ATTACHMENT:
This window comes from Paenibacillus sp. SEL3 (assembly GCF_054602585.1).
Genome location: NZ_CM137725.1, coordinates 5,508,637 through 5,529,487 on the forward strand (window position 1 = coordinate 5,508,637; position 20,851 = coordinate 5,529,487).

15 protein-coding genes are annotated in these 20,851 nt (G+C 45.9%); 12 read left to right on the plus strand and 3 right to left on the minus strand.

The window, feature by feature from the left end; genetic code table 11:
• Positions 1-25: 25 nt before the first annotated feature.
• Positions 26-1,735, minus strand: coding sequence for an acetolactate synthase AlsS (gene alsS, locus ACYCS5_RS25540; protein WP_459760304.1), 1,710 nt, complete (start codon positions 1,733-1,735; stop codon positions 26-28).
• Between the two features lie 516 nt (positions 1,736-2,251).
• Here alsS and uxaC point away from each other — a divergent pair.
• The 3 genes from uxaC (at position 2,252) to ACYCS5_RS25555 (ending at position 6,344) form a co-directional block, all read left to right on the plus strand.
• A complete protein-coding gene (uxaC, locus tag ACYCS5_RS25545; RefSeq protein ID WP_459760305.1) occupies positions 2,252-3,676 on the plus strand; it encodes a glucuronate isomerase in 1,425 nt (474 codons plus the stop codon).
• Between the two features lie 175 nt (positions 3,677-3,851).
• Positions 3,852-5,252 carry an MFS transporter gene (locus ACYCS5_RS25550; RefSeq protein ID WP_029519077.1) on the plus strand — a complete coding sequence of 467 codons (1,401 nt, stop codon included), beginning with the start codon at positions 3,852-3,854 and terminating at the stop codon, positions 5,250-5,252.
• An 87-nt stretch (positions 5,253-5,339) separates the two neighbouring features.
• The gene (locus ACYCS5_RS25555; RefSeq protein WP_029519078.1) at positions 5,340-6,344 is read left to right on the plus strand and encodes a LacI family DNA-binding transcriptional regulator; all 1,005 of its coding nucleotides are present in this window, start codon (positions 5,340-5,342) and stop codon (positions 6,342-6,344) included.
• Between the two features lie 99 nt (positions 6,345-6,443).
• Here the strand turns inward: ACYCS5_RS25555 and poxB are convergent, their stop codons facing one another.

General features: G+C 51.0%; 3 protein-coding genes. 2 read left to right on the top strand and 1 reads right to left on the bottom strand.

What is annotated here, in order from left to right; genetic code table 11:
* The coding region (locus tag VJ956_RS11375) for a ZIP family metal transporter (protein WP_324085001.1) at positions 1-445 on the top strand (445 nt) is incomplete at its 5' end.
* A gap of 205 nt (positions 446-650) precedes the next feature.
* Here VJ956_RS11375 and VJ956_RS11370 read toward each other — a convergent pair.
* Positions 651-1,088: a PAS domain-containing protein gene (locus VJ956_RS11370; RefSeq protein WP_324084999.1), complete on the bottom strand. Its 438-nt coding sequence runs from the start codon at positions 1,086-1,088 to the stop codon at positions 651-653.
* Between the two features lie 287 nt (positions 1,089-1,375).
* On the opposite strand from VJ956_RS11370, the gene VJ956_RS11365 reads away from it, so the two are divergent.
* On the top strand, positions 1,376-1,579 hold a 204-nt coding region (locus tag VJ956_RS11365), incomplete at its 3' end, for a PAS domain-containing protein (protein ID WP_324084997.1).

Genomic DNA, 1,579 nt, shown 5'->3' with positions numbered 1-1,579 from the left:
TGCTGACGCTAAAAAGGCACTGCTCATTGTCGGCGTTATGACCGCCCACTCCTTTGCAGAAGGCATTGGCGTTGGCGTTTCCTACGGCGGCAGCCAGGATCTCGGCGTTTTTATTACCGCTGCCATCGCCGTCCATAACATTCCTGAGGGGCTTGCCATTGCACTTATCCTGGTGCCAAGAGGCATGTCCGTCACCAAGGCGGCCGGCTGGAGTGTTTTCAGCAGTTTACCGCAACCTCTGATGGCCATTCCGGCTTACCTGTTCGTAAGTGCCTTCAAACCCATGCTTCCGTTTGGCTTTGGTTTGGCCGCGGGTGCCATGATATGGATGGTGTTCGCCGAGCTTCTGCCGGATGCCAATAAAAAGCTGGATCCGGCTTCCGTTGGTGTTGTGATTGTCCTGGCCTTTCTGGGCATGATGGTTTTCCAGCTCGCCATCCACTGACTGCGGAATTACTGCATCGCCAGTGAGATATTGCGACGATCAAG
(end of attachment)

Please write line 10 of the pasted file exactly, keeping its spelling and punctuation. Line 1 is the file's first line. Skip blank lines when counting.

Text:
• A complete protein-coding gene (uxaC, locus tag ACYCS5_RS25545; RefSeq protein ID WP_459760305.1) occupies positions 2,252-3,676 on the plus strand; it encodes a glucuronate isomerase in 1,425 nt (474 codons plus the stop codon).